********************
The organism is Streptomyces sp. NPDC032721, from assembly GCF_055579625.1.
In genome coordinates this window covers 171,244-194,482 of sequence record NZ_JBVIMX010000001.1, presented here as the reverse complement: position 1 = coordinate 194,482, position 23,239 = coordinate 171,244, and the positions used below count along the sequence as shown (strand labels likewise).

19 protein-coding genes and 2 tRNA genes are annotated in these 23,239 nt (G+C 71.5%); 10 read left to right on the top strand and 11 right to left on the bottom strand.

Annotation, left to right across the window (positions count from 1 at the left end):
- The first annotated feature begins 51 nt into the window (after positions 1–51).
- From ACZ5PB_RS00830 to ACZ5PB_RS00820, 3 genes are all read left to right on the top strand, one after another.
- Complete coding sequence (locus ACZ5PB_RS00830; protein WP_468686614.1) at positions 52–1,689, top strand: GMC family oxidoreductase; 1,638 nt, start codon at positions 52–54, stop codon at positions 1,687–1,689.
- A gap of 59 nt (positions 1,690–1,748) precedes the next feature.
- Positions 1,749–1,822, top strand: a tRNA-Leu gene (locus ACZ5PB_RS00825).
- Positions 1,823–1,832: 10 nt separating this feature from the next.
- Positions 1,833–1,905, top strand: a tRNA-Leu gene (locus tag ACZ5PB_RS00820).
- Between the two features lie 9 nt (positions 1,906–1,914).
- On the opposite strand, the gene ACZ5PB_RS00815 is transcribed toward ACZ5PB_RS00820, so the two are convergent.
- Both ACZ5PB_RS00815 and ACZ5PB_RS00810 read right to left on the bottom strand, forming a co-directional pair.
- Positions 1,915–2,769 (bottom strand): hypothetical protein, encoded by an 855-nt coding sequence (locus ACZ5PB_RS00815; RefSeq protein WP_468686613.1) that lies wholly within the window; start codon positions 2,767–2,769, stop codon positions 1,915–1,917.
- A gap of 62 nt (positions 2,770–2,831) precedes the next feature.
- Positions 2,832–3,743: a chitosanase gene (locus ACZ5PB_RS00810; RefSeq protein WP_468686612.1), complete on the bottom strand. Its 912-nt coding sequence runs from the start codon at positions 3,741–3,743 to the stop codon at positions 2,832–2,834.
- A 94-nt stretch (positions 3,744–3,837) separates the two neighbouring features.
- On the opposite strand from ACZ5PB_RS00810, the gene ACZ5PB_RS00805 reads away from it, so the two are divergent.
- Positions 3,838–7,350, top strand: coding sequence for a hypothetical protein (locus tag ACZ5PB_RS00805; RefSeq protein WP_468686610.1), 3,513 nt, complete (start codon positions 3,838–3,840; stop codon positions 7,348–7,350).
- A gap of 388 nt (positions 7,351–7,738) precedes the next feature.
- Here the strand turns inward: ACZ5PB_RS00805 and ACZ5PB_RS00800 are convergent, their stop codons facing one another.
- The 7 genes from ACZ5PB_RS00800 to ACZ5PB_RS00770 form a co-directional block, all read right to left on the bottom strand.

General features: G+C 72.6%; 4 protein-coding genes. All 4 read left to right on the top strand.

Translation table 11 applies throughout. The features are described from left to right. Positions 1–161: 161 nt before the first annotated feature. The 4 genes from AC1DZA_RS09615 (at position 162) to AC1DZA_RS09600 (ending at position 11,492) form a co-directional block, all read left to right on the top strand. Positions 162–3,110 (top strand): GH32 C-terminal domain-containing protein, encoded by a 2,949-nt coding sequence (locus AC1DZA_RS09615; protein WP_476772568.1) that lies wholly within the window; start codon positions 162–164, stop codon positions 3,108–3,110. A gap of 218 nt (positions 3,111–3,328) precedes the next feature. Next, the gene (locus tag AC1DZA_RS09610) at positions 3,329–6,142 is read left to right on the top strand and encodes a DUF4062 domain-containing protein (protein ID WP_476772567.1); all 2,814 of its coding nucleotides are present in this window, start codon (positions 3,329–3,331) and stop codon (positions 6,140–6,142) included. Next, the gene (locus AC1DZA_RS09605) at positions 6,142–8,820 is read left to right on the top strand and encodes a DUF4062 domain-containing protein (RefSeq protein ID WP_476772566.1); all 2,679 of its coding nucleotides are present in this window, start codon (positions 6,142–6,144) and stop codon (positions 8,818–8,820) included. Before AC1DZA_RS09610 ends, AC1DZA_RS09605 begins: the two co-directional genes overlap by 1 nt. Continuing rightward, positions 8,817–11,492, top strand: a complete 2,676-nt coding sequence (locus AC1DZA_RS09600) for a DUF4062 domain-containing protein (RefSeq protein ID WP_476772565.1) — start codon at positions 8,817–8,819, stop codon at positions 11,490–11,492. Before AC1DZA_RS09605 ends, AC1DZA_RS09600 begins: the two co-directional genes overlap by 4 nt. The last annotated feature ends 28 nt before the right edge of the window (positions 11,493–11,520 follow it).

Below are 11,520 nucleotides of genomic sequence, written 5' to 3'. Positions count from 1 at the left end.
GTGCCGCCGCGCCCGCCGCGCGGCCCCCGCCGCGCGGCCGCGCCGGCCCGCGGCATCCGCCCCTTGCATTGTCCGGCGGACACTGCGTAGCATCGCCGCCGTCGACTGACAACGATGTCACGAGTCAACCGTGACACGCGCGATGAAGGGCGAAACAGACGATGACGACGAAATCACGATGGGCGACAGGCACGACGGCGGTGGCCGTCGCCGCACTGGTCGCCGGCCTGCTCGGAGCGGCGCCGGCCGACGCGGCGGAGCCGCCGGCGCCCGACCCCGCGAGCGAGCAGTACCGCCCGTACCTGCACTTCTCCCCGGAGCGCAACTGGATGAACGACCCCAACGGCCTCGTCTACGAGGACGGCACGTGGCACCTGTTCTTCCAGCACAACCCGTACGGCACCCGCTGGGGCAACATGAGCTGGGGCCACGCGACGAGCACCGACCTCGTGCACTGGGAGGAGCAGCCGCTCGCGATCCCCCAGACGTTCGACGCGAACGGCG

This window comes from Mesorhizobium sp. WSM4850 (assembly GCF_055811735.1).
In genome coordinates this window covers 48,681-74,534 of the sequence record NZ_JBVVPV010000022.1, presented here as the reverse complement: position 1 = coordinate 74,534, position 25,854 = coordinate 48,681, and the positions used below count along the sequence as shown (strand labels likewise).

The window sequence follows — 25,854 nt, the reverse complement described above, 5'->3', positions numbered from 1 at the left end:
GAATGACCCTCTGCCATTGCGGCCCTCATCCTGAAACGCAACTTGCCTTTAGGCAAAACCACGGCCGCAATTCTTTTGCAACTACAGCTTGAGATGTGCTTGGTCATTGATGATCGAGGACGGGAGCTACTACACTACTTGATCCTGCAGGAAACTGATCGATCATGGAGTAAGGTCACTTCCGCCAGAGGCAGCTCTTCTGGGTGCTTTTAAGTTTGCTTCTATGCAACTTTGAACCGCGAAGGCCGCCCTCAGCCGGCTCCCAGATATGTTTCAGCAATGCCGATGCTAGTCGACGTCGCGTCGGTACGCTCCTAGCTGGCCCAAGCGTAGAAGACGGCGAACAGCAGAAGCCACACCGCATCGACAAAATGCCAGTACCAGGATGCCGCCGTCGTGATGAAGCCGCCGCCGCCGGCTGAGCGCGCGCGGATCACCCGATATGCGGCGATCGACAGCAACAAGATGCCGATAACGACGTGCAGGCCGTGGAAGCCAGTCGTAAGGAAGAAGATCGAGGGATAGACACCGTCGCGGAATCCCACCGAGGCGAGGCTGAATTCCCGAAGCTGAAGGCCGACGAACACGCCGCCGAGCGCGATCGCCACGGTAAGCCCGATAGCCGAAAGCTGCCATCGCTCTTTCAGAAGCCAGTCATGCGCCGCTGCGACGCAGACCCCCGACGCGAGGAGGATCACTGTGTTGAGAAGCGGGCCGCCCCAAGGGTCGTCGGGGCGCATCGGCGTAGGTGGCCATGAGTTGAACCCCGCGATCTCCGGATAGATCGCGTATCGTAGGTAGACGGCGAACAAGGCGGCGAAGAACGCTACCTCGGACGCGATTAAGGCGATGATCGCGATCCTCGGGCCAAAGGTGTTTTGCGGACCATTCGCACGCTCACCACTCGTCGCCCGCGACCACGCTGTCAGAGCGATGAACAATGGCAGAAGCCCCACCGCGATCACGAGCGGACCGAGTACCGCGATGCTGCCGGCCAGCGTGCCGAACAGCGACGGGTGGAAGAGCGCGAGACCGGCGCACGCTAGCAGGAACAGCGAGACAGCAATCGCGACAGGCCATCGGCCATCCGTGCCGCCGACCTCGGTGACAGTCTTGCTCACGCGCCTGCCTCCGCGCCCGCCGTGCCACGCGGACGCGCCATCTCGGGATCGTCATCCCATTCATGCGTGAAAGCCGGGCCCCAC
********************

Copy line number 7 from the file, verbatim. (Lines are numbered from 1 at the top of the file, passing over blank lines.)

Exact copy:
- Complete coding sequence (locus ACZ5PB_RS00830; protein WP_468686614.1) at positions 52–1,689, top strand: GMC family oxidoreductase; 1,638 nt, start codon at positions 52–54, stop codon at positions 1,687–1,689.